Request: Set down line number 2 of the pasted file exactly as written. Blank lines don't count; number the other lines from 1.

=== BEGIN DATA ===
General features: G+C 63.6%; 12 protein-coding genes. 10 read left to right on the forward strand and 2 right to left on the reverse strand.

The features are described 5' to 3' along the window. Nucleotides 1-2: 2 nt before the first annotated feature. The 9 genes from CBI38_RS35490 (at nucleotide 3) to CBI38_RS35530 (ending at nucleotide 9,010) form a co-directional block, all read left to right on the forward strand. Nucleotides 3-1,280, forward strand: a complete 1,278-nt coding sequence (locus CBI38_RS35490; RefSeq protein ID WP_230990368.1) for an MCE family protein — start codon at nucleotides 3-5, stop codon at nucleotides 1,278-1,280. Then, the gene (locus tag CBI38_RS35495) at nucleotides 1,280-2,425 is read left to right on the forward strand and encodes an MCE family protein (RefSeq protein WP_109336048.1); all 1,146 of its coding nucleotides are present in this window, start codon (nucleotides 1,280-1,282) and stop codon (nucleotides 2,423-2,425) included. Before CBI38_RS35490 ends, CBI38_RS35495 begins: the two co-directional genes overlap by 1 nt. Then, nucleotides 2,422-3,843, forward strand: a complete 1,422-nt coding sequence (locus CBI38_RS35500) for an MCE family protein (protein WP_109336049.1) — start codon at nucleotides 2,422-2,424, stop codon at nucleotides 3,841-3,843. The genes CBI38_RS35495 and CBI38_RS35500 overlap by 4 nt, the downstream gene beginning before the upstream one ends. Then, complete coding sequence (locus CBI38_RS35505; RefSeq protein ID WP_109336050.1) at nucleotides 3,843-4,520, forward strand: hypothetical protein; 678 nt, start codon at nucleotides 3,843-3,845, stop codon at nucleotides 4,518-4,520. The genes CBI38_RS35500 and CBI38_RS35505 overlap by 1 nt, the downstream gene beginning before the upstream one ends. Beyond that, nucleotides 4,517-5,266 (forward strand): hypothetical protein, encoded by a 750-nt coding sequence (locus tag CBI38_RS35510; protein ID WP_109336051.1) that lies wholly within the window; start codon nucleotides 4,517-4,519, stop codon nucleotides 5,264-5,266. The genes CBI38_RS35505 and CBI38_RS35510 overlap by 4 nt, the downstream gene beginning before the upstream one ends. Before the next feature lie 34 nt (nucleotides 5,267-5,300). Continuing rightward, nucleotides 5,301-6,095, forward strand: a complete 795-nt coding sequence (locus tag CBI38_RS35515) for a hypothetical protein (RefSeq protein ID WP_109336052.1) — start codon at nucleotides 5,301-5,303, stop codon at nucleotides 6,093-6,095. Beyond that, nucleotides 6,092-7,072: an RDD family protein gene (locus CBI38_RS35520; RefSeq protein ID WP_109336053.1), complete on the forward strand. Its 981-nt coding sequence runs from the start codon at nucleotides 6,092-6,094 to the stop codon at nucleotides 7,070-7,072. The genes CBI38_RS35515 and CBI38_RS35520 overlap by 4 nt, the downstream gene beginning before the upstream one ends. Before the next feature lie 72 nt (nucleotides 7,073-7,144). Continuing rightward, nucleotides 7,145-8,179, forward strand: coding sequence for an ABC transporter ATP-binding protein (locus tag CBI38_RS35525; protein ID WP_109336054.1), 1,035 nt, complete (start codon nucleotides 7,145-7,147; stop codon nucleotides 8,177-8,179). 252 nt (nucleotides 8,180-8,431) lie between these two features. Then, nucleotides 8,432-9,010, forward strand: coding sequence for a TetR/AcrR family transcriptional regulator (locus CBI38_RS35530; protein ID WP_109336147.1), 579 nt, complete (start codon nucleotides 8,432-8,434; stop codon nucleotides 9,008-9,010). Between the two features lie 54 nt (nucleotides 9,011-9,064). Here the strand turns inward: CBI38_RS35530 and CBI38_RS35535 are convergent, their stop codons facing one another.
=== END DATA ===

The features are described 5' to 3' along the window. Nucleotides 1-2: 2 nt before the first annotated feature. The 9 genes from CBI38_RS35490 (at nucleotide 3) to CBI38_RS35530 (ending at nucleotide 9,010) form a co-directional block, all read left to right on the forward strand. Nucleotides 3-1,280, forward strand: a complete 1,278-nt coding sequence (locus CBI38_RS35490; RefSeq protein ID WP_230990368.1) for an MCE family protein — start codon at nucleotides 3-5, stop codon at nucleotides 1,278-1,280. Then, the gene (locus tag CBI38_RS35495) at nucleotides 1,280-2,425 is read left to right on the forward strand and encodes an MCE family protein (RefSeq protein WP_109336048.1); all 1,146 of its coding nucleotides are present in this window, start codon (nucleotides 1,280-1,282) and stop codon (nucleotides 2,423-2,425) included. Before CBI38_RS35490 ends, CBI38_RS35495 begins: the two co-directional genes overlap by 1 nt. Then, nucleotides 2,422-3,843, forward strand: a complete 1,422-nt coding sequence (locus CBI38_RS35500) for an MCE family protein (protein WP_109336049.1) — start codon at nucleotides 2,422-2,424, stop codon at nucleotides 3,841-3,843. The genes CBI38_RS35495 and CBI38_RS35500 overlap by 4 nt, the downstream gene beginning before the upstream one ends. Then, complete coding sequence (locus CBI38_RS35505; RefSeq protein ID WP_109336050.1) at nucleotides 3,843-4,520, forward strand: hypothetical protein; 678 nt, start codon at nucleotides 3,843-3,845, stop codon at nucleotides 4,518-4,520. The genes CBI38_RS35500 and CBI38_RS35505 overlap by 1 nt, the downstream gene beginning before the upstream one ends. Beyond that, nucleotides 4,517-5,266 (forward strand): hypothetical protein, encoded by a 750-nt coding sequence (locus tag CBI38_RS35510; protein ID WP_109336051.1) that lies wholly within the window; start codon nucleotides 4,517-4,519, stop codon nucleotides 5,264-5,266. The genes CBI38_RS35505 and CBI38_RS35510 overlap by 4 nt, the downstream gene beginning before the upstream one ends. Before the next feature lie 34 nt (nucleotides 5,267-5,300). Continuing rightward, nucleotides 5,301-6,095, forward strand: a complete 795-nt coding sequence (locus tag CBI38_RS35515) for a hypothetical protein (RefSeq protein ID WP_109336052.1) — start codon at nucleotides 5,301-5,303, stop codon at nucleotides 6,093-6,095. Beyond that, nucleotides 6,092-7,072: an RDD family protein gene (locus CBI38_RS35520; RefSeq protein ID WP_109336053.1), complete on the forward strand. Its 981-nt coding sequence runs from the start codon at nucleotides 6,092-6,094 to the stop codon at nucleotides 7,070-7,072. The genes CBI38_RS35515 and CBI38_RS35520 overlap by 4 nt, the downstream gene beginning before the upstream one ends. Before the next feature lie 72 nt (nucleotides 7,073-7,144). Continuing rightward, nucleotides 7,145-8,179, forward strand: coding sequence for an ABC transporter ATP-binding protein (locus tag CBI38_RS35525; protein ID WP_109336054.1), 1,035 nt, complete (start codon nucleotides 7,145-7,147; stop codon nucleotides 8,177-8,179). 252 nt (nucleotides 8,180-8,431) lie between these two features. Then, nucleotides 8,432-9,010, forward strand: coding sequence for a TetR/AcrR family transcriptional regulator (locus CBI38_RS35530; protein ID WP_109336147.1), 579 nt, complete (start codon nucleotides 8,432-8,434; stop codon nucleotides 9,008-9,010). Between the two features lie 54 nt (nucleotides 9,011-9,064). Here the strand turns inward: CBI38_RS35530 and CBI38_RS35535 are convergent, their stop codons facing one another.